Star Wars: The Rise Of Skywalker

Back in 1977 when the first Star Wars film came out they were showing it at the Ruislip Embassy, now a McDonalds. It was a one screen cinema, with tatty old theatre seating plus an upstairs section for an additional price. The screen was standard 16:9 but I’m not sure the theatre was equipped with Dolby 5.1, just standard stereo (not a selected theatre) There was smoking and non-smoking. The former sat on the auditorium left whilst the latter on the right. Refreshments included opal fruits, kiora cordial drinks and choc ices. Alas, being just 4 years old, I was too young to attend the picture.
Now in 2020, I’m 46 and the final instalment of the Star Wars saga has finally been released. The Vue cinema had recliner seats, the picture quality is 8k and the Dolby Surround is impeccable. The snacks still aren’t up to much and cost me almost twice the price of the seat.

I’m about 3 weeks late seeing this film and steering clear of spoilers has been hard. The numerous Star Wars related trailers that precede the film don’t do much to reward my efforts with some spoiling the visual impact of some of the best bits.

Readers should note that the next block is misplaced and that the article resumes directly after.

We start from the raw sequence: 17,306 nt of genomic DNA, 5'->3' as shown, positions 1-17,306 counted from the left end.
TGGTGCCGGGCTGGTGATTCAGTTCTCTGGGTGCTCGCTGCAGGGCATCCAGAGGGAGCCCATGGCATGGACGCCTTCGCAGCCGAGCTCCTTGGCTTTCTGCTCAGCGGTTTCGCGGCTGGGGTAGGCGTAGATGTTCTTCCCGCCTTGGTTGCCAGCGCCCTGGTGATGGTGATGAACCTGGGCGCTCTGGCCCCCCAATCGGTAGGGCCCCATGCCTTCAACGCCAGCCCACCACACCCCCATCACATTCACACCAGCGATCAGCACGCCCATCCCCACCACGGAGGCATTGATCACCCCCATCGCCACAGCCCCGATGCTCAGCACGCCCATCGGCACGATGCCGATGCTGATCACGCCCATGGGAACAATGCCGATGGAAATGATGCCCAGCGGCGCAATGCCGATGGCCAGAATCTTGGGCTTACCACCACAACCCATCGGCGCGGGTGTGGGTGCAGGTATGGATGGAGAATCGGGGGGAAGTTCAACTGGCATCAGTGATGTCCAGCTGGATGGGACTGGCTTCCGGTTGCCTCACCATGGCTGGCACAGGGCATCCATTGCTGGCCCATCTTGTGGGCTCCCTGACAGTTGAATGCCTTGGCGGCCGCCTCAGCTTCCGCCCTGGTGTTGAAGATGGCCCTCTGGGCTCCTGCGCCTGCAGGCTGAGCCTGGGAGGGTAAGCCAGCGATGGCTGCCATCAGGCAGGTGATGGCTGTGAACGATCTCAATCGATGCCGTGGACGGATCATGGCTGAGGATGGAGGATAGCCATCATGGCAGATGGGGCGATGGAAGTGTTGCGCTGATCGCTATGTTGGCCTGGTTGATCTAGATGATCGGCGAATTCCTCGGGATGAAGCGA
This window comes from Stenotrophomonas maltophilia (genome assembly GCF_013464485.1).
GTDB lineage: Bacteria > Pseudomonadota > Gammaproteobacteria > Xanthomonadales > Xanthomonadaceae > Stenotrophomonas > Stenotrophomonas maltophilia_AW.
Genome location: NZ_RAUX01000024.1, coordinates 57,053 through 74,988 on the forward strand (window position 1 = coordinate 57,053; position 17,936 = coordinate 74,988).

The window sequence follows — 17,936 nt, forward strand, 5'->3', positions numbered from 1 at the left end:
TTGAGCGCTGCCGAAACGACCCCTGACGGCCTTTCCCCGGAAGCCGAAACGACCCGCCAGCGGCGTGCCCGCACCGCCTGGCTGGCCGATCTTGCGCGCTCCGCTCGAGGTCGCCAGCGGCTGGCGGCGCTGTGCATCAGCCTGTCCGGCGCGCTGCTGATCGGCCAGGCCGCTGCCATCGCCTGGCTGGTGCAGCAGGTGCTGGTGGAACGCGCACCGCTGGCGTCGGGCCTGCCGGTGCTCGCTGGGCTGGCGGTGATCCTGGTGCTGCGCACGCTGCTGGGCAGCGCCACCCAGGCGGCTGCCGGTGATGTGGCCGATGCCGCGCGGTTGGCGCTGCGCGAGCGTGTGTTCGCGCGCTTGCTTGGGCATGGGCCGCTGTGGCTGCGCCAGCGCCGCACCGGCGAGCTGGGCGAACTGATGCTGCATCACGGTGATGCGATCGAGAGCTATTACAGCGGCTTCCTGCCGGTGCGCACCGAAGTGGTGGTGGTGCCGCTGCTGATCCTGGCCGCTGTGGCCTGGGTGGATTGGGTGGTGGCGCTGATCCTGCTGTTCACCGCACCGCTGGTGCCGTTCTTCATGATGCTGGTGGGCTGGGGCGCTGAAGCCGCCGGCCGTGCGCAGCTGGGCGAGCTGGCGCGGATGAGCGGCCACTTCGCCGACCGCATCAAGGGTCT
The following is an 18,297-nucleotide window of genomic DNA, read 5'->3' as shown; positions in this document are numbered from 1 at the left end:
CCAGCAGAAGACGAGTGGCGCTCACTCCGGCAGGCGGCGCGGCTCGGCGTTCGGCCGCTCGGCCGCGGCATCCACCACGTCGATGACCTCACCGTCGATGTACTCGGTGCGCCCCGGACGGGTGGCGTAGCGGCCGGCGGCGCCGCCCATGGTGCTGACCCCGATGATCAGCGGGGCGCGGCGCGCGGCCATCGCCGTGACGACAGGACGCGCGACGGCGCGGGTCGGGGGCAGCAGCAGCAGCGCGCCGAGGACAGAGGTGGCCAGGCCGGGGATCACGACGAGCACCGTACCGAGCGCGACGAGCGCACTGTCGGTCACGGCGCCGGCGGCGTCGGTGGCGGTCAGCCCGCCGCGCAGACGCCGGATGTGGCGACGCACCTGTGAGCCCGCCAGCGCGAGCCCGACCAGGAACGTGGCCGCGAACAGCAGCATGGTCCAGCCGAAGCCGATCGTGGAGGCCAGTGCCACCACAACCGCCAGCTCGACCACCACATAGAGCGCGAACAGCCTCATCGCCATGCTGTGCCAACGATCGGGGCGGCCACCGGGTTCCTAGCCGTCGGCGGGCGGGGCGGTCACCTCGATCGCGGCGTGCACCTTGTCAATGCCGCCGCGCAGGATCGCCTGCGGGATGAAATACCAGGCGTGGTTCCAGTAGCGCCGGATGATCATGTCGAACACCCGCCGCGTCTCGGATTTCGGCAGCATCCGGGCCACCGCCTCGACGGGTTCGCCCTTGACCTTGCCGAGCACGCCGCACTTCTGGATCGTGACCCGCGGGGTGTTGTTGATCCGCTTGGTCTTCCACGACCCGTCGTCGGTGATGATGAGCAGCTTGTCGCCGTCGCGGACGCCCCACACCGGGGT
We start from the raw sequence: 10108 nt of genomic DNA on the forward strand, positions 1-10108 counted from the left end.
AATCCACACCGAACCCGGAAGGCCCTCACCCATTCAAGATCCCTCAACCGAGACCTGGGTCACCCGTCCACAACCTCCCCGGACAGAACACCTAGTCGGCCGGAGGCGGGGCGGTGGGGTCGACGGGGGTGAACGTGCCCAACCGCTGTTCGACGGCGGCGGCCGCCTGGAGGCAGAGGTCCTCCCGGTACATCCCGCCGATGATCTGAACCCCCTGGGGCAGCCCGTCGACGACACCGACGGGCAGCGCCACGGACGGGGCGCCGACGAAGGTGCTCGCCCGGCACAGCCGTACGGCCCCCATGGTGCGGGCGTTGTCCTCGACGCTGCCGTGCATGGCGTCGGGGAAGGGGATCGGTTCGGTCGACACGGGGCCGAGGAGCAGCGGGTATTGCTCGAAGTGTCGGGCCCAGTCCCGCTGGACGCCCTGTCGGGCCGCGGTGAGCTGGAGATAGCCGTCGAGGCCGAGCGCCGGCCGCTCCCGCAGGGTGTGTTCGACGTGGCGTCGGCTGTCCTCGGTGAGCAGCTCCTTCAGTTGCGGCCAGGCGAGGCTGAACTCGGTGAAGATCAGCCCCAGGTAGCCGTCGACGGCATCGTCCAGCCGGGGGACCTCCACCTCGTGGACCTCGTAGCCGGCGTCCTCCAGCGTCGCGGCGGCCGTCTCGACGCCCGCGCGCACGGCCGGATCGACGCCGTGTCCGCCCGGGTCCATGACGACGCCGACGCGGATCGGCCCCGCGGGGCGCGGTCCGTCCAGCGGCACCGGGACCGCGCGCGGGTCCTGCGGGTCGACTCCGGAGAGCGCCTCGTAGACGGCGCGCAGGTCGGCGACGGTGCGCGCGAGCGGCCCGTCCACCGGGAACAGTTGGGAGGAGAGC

However the film proves to hit the spot several times. Without delving too deep and risk giving spoilers myself, there are treats for newbies and diehard fans alike. For me I love a good laser gun fight on, what are, pristine spaceships (fed up of post Alien grunginess). The same with spaceship battles though these got me quite disorientated at times, though I might blame my age for that. And some appearances from past characters, not least the much publicised posthumous appearance from the late Carrie Fisher (Princess/General Leia) which is a mixture of unused footage from the previous episode and computer simulation which is better quality than that used in Star Wars:Rogue One.

It’s always a challenge to film a sequel or “the difficult second album”. However nothing in film history has required anyone to film the ninth and final chapter in an epic saga that has taken 42 years to produce, that has created a massive (can’t even use the word cult for this one) international following and spans generations of audience all of whom have entrenched opinions on the subject. That job fell to director JJ Abrams. Whilst this film screams some amazing performances, it is he who wins my admiration and respect for succeeding on one of the hardest projects ever anticpated, so hard that even creator George Lucas coouldn’t attempt it.
It was well worth the wait and Star Wars wins a full score with 6 stars!

Posted in 2020

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